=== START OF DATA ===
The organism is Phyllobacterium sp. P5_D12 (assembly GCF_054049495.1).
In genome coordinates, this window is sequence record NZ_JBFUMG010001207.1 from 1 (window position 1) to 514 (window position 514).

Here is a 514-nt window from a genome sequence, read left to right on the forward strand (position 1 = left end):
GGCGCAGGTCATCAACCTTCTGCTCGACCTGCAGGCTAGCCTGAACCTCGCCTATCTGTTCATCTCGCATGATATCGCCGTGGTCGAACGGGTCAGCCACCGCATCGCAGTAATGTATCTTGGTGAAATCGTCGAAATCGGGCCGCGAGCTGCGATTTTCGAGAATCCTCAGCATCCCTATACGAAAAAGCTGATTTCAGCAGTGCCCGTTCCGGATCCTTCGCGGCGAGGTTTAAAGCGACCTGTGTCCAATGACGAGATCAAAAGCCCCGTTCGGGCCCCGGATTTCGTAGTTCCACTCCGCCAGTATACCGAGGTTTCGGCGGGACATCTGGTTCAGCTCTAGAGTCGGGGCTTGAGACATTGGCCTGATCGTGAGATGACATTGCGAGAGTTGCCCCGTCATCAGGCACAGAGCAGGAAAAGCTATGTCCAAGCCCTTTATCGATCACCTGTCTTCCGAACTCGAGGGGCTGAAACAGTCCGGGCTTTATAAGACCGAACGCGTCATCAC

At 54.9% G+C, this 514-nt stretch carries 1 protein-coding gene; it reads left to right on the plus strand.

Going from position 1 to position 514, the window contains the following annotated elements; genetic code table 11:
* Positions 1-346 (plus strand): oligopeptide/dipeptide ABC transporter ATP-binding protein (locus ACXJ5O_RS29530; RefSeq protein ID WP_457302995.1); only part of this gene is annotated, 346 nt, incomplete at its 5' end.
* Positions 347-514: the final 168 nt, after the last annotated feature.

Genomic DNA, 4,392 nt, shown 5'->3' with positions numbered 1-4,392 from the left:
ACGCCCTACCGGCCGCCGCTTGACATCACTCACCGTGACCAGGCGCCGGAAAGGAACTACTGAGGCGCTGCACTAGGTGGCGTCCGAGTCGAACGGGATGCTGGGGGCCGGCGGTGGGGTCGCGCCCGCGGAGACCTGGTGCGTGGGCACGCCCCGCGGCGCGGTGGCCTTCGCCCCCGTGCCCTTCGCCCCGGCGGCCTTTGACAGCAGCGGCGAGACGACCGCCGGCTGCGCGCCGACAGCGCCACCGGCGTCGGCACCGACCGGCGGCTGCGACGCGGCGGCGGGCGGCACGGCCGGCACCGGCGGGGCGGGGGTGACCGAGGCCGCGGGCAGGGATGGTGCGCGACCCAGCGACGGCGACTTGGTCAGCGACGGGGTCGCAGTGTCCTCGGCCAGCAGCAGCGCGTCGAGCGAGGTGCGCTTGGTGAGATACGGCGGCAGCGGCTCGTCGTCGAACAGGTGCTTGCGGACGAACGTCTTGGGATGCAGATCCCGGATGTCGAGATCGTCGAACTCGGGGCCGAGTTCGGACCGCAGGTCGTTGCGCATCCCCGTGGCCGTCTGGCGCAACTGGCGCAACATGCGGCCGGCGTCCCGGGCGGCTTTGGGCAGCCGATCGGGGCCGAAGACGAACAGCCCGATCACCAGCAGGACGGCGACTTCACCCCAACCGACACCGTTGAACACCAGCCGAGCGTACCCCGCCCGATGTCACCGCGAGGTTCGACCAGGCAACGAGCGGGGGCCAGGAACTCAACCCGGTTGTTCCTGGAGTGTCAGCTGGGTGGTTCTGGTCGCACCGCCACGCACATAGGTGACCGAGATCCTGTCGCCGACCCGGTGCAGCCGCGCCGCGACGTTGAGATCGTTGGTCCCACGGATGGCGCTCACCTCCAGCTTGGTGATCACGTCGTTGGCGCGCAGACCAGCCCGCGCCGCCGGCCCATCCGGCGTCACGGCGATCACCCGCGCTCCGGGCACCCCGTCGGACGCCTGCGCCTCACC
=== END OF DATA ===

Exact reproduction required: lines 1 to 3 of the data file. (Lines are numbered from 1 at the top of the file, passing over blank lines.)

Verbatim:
The organism is Phyllobacterium sp. P5_D12 (assembly GCF_054049495.1).
In genome coordinates, this window is sequence record NZ_JBFUMG010001207.1 from 1 (window position 1) to 514 (window position 514).

Here is a 514-nt window from a genome sequence, read left to right on the forward strand (position 1 = left end):